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Band of Horses:
Everything All the Time ***

Everything You Always Wanted to Know About Rossiter Drake*

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BAND OF HORSES: Everything All the Time
(Courtesy of SFStation.com)

After eight years of building a formidable following on the Seattle club scene, Carissa's Wierd seemed poised to be the Next Big Thing, their majestic blend of lush orchestration and riveting guitar riffs sufficiently polished to take the country's airwaves -- and, possibly, arenas -- by storm. But something funny happened on the way to the L.A. Forum: Internal strife and a problematic cross-country tour prompted an abrupt breakup, and fans were left to wonder what might have been.

No longer. From the ashes has risen Band of Horses, a duo comprised of longtime Wierdos Ben Bridwell and Mat Brooke. And though stylistic similarities between the two bands exist -- how could they not? -- these Horses quickly begin blazing a path all their own. Lacking the transcendent strings that elevated Carissa's Wierd hits like "You Should Be At Home Here" to such grand heights, tracks like "The First Song" and "The Funeral" are dreamy guitar jams, the kind of sweeping, melancholy refrains that permeate the duo's full-length debut, Everything All the Time.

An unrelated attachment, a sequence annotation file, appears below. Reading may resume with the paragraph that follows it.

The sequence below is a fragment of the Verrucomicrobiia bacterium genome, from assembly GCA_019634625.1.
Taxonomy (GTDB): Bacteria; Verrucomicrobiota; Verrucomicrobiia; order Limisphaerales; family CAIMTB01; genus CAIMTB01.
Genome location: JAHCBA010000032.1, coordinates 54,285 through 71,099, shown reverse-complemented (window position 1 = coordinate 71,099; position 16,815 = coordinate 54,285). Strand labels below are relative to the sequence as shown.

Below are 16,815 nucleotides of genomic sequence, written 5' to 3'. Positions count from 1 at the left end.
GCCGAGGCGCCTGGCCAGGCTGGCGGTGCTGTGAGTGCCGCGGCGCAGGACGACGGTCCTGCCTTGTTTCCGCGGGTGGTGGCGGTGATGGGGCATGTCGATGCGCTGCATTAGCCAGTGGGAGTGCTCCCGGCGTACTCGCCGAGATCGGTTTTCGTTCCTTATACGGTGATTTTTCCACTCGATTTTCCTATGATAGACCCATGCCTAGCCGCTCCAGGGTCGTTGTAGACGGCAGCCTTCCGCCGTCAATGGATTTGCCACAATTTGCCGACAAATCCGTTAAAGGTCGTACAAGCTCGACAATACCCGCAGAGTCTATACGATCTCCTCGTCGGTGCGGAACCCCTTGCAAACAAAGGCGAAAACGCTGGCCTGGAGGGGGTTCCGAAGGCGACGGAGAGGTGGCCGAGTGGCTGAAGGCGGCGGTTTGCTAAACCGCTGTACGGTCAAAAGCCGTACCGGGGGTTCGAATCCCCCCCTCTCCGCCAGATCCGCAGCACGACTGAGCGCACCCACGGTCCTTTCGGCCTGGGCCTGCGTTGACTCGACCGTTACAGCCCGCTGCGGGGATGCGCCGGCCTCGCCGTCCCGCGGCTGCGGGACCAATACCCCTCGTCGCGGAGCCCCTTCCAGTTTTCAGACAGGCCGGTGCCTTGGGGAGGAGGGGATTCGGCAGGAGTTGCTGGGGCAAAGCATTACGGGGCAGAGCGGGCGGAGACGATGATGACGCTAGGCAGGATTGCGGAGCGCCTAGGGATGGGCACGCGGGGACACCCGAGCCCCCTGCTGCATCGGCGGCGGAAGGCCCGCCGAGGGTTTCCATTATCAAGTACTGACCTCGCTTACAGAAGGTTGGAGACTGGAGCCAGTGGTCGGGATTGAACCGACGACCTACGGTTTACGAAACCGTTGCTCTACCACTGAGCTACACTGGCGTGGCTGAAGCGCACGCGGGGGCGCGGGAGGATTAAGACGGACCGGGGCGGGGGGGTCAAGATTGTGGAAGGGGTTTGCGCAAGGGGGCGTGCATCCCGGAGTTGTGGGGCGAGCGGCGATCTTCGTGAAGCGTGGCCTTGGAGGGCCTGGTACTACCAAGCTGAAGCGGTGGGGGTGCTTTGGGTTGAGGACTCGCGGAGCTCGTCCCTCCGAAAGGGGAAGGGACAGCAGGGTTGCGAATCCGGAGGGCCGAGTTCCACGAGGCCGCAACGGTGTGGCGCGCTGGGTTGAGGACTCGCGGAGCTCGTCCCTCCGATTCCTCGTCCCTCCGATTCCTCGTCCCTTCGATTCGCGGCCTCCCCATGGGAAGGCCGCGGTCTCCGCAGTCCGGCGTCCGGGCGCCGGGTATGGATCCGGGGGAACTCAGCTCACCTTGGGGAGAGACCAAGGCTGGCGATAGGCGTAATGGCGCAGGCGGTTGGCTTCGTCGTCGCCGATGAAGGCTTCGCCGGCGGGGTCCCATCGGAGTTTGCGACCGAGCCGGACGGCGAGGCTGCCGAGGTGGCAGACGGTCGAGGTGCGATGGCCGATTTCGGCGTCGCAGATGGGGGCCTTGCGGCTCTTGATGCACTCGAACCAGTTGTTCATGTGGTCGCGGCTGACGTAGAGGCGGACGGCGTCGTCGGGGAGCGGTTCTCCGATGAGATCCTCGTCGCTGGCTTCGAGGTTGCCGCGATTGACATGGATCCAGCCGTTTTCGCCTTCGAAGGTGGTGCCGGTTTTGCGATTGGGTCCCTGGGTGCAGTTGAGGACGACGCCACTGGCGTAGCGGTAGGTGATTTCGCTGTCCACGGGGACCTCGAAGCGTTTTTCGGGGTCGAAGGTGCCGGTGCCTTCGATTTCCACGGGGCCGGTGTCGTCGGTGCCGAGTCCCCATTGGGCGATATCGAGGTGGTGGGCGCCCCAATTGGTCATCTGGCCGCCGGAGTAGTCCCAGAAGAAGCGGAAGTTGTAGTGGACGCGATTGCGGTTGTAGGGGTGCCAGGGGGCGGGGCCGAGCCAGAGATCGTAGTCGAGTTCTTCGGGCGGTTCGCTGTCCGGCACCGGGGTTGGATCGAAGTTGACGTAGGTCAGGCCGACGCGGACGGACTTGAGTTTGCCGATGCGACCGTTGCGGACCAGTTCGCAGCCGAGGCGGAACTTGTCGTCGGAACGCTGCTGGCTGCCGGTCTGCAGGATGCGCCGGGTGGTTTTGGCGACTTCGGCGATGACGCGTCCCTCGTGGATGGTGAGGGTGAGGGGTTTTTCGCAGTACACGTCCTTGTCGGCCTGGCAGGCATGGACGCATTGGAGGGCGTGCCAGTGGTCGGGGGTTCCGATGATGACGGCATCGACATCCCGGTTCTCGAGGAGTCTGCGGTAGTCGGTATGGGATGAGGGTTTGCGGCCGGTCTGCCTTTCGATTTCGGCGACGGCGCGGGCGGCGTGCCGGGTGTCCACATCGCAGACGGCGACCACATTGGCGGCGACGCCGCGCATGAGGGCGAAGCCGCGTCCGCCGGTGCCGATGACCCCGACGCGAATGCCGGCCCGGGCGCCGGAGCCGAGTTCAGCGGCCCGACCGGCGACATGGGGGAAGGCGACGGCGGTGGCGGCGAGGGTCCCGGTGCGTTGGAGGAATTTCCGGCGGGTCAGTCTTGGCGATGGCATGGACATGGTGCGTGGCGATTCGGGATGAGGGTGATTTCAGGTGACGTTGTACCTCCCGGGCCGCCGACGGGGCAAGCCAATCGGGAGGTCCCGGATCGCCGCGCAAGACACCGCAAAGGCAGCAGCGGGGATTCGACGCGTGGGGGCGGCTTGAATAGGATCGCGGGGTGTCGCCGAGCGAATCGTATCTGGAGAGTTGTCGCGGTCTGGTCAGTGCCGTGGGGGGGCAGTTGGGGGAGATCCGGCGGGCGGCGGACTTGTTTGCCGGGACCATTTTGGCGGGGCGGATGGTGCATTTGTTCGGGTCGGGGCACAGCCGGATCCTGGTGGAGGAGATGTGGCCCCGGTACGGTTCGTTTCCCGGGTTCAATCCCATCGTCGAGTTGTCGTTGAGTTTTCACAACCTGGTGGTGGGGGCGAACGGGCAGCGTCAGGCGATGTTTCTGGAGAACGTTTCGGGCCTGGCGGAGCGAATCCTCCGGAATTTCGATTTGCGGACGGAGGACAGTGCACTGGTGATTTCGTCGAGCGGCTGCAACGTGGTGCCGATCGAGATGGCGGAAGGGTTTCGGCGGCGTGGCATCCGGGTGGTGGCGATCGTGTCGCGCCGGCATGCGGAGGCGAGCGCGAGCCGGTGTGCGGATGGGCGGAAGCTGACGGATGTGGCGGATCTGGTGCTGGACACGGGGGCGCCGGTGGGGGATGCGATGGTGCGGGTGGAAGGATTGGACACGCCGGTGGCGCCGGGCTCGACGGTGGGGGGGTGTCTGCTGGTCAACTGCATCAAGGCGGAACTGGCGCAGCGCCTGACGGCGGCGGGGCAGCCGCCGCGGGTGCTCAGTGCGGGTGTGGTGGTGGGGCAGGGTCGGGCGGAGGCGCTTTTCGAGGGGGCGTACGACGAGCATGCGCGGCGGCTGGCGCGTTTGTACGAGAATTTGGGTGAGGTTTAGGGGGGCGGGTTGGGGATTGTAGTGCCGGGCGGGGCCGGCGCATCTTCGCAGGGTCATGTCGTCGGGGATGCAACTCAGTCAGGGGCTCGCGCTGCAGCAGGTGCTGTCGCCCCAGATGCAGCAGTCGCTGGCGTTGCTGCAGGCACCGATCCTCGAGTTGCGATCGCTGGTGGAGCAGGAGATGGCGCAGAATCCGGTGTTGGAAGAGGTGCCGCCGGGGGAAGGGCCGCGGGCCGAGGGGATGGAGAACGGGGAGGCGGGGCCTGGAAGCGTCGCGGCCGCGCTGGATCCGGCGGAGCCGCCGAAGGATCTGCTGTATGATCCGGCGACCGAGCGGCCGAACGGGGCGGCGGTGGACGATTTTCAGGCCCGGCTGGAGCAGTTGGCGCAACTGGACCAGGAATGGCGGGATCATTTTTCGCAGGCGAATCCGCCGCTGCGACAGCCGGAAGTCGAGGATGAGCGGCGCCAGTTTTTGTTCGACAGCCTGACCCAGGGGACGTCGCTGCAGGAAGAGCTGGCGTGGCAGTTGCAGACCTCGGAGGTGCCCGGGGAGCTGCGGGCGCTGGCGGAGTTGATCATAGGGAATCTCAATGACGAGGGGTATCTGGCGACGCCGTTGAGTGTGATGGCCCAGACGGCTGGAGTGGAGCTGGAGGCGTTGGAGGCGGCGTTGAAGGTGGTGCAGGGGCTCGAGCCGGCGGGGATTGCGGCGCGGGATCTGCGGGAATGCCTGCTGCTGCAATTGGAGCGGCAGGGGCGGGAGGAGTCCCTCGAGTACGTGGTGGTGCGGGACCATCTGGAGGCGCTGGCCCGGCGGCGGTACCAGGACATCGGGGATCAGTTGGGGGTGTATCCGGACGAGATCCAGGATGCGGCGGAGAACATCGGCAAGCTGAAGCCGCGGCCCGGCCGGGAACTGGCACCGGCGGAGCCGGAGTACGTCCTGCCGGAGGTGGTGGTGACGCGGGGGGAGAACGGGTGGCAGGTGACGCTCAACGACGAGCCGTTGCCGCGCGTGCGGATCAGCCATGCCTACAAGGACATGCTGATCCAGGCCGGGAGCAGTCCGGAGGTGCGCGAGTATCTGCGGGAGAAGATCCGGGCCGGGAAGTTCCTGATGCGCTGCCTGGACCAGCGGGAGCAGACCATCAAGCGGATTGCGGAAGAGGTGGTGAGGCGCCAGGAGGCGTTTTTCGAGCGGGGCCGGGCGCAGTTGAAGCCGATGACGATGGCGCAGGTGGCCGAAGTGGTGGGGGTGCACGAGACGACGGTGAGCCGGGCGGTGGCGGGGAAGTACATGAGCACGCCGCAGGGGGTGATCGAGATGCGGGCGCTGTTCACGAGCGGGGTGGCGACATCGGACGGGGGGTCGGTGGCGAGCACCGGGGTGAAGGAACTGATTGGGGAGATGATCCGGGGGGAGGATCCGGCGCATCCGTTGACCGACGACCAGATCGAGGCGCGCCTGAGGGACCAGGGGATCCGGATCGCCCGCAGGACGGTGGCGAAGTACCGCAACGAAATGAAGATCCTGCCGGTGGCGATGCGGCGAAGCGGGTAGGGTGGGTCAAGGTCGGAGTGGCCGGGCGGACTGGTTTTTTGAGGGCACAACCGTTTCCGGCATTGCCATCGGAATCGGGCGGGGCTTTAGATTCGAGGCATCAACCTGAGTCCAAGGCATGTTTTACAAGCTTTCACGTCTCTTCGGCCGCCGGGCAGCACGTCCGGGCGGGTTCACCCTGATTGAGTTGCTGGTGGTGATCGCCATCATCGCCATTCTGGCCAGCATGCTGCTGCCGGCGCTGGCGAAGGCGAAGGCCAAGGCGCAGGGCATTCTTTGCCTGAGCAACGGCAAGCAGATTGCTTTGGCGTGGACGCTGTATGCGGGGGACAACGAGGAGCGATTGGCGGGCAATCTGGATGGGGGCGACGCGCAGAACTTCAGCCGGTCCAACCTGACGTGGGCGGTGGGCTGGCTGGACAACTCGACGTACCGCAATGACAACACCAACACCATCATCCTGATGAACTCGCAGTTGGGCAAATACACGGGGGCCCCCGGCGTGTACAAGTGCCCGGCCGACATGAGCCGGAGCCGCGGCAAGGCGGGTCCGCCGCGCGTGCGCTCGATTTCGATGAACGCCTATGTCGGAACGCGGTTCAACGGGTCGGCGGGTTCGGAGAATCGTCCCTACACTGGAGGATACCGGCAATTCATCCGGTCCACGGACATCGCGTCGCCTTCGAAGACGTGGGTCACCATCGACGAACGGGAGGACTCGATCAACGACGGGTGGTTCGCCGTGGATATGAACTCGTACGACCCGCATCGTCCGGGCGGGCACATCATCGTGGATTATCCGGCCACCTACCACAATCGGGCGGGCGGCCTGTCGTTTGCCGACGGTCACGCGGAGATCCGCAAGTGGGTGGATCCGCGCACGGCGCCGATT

If nothing else, the album serves notice that Bridwell and Brooke are accomplished songwriters with a talent for crafting brooding, mid-tempo laments that recall the moody emo-rock of the Shins and, to a lesser extent, the Flaming Lips. (In particular, Bridwell's dry, nasally vocals inspire obvious comparisons to Lips frontman Wayne Coyne and Neil Young.) It's engaging material, but there's a sameness to it that cannot be ignored. Everything All the Time is a promising start, buoyed by alluring melodies and a handful of honest-to-goodness rock anthems, but there's still work to be done.

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